Is Trump’s Muslim Database Plan Even Remotely Feasible? (VIDEO)

In November 2015, future President-elect Donald Trump declared during an interview with NBC News that as President, he would mandate that Muslims in the U.S. register in a national database.

“I would certainly implement that. Absolutely. There should be a lot of systems, beyond databases. We should have a lot of systems.”

Around the time Trump made his statement to NBC, campaign surrogate Carl Higbie cited Japanese American internment camps during World War II as the precedent for such a policy. However, many Americans, disturbed by such an idea, quickly drew parallels between Donald Trump and genocidal Nazi dictator Adolf Hitler. A year later, shortly after Trump was elected, Japanese-American actor George Takei, famous for appearing in episodes of The Twilight Zone and more so for his role as Lieutenant Hikaru Sulu in the original Star Trek series and who himself was held in an internment camp during the war, expressed in no uncertain terms that such practices are antithetical to democracy:

“My mother was born in Sacramento, California. My father was a San Franciscan. They were Northern Californians. And they met in Los Angeles, so I was born in Southern California. But there’s no north-south divide in our family. We’re Americans. We were and are—my parents have passed now, but we were citizens of this country. We had nothing to do with the war. We simply happened to look like the people that bombed Pearl Harbor. But without charges, without trial, without due process—the fundamental pillar of our justice system—we were summarily rounded up, all Japanese Americans on the West Coast, where we were primarily resident, and sent off to 10 barbed wire internment camps—prison camps, really, with sentry towers, machine guns pointed at us—in some of the most desolate places in this country: the wastelands of Wyoming, Idaho, Utah, Colorado, the blistering hot desert of Arizona, of all places, in black tarpaper barracks. And our family was sent two-thirds of the way across the country, the farthest east, in the swamps of Arkansas.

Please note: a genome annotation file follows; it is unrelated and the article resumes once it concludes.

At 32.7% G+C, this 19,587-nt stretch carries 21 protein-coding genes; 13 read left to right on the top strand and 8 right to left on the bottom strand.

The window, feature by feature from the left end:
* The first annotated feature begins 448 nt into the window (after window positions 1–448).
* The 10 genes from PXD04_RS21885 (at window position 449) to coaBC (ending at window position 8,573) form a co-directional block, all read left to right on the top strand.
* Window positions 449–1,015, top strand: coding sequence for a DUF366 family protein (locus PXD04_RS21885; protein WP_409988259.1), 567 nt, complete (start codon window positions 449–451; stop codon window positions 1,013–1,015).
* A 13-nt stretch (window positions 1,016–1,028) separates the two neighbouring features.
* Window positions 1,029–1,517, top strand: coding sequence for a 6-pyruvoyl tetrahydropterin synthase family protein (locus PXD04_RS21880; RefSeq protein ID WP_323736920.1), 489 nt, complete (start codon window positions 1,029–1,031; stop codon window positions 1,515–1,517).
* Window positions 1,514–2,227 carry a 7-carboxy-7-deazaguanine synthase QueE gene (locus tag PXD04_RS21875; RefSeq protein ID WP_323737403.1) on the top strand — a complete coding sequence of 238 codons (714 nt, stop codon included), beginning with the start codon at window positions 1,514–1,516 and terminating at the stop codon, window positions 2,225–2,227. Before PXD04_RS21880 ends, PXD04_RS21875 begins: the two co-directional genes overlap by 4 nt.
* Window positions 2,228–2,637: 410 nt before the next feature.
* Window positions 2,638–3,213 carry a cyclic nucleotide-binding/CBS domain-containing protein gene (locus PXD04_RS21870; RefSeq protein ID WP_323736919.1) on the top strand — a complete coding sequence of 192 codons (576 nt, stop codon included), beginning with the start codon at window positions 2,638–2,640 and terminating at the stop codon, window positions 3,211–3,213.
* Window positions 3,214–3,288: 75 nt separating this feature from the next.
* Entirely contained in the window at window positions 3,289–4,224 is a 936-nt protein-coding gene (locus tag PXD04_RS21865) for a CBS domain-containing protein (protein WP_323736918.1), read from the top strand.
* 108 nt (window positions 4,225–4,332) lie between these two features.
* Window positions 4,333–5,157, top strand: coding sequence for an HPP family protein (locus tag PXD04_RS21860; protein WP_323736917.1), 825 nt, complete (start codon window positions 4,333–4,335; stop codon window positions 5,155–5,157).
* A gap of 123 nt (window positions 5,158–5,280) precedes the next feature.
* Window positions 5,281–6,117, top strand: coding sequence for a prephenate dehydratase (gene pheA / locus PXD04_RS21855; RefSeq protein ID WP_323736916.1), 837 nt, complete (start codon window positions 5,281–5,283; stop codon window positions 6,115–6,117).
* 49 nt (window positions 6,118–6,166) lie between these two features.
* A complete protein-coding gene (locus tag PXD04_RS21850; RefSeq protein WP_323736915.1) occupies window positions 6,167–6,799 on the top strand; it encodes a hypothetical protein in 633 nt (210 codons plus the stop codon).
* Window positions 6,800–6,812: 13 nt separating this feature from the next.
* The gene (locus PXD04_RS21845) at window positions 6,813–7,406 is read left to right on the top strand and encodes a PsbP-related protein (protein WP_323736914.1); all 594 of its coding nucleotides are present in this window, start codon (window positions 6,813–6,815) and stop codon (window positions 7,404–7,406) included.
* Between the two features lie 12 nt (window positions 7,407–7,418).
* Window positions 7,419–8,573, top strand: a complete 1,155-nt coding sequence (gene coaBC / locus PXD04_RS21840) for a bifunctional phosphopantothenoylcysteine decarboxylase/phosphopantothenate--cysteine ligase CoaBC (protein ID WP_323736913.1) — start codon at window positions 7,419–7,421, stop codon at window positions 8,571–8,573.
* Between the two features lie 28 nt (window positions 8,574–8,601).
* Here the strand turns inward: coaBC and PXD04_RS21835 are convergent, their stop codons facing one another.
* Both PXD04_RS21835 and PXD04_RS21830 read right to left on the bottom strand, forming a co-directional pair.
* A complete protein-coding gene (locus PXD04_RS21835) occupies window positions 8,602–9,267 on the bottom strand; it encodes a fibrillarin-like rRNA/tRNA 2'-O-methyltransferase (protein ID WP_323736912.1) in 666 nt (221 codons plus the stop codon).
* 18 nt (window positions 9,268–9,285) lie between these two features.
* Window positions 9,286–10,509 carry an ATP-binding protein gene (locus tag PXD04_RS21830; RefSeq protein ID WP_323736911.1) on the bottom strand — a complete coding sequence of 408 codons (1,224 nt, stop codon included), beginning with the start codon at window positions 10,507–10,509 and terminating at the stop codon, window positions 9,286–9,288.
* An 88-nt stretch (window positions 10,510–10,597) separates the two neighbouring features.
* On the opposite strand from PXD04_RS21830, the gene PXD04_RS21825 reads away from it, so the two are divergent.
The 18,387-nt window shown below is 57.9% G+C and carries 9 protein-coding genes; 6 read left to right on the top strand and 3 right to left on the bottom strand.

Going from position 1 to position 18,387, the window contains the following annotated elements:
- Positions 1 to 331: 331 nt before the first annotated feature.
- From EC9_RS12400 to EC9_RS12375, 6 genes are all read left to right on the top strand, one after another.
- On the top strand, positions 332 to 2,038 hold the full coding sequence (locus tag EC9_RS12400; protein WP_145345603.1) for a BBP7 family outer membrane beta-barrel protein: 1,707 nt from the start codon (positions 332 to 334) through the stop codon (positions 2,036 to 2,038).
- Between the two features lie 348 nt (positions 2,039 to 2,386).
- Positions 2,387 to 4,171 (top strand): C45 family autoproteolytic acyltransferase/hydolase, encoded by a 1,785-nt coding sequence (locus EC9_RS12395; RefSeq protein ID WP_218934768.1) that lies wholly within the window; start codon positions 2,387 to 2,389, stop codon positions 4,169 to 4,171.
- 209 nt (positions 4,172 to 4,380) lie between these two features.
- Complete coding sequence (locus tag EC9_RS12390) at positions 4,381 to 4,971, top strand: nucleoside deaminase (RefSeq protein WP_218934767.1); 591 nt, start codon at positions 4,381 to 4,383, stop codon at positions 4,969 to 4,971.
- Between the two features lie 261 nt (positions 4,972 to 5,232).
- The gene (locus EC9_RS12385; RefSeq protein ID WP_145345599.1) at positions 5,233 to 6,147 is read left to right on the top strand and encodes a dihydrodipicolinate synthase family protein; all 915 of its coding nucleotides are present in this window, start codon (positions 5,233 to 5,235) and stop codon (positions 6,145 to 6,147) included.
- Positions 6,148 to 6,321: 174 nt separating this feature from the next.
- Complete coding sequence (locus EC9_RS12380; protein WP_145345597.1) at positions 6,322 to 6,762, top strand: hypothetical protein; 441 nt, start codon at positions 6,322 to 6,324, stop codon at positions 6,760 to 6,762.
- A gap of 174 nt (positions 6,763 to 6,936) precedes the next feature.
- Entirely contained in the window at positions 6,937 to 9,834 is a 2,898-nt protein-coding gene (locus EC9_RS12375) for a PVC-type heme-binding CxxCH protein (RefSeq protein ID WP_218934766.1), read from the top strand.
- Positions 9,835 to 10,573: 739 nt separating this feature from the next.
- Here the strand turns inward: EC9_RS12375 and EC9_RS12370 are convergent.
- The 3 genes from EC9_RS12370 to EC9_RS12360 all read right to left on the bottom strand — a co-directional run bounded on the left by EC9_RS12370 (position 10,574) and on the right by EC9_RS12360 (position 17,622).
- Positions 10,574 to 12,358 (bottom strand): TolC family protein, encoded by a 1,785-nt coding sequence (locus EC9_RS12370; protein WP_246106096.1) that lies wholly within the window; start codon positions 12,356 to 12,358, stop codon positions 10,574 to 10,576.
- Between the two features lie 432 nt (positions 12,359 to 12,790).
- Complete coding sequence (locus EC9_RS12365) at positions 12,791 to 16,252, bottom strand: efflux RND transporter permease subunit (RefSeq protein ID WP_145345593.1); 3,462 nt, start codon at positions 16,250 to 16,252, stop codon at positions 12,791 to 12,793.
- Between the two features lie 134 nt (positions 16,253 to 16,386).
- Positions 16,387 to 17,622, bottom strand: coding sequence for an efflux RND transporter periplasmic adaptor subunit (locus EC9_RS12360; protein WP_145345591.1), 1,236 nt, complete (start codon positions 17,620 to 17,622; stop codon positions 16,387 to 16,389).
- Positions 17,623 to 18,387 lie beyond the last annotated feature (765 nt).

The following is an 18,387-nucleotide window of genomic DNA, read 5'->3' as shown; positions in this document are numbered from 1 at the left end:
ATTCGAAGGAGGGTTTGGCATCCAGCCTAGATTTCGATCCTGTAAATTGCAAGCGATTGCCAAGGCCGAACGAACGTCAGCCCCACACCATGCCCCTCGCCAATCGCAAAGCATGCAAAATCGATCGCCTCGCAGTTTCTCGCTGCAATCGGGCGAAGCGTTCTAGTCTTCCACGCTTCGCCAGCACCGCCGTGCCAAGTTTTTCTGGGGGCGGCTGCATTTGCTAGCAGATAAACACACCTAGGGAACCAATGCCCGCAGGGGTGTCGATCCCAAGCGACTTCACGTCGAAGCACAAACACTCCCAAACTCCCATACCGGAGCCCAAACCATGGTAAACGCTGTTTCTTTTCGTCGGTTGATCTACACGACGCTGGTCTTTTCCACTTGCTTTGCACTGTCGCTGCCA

“And it’s from this experience that, when I was a teenager, my father told me that our democracy is very fragile, but it is a true people’s democracy, both as strong and as great as the people can be, but it is also as fallible as people are. And that’s why good people have to be actively engaged in the process, sometimes holding democracy’s feet to the fire, in order to make it a better, truer democracy.”

To nobody’s surprise, on November 17, 2016, Jason Miller, the communications director for Trump’s transition team denied that Trump advocated for registering Muslims in a national database.

“President-elect Trump has never advocated for any registry or system that tracks individuals based on their religion, and to imply otherwise is completely false.

“The national registry of foreign visitors from countries with high terrorism activity that was in place during the Bush and Obama administrations gave intelligence and law enforcement communities additional tools to keep our country safe, but the president-elect plans on releasing his own vetting policies after he is sworn in.”

As such a thing apparently could become a reality upon Trump’s inauguration as President, Jonathan Greenblatt, the chief executive of the Anti-Defamation League, vowed to show solidarity:

“If one day Muslim Americans will be forced to register their identities, then that is the day that this proud Jew will register as a Muslim.”

Indeed, Trump’s idea for registering Muslims in a national database is not new. Besides the internment camps for Japanese Americans established during World War II, following the attacks on the World Trade Center and the Pentagon on September 11, 2001, legislation was passed requiring immigrants from mostly Arab and Muslim-majority countries to meet additional immigration requirements such as undergoing interrogation, providing fingerprints and registering in a federal database. Although 93,000 Muslims were registered in the database at that time, this program did not lead to the capture of any terrorists. As a result, it was deemed a discriminatory and ineffective waste of time, money and government resources and the Department of Homeland Security abandoned the plan in 2011, earning praise from the American Civil Liberties Union afterward.

Given that, why would the implementation of Trump’s scheme for a national registry of Muslims in the U.S. yield different results?

Featured image courtesy of Fibonacci Blue via Flickr.

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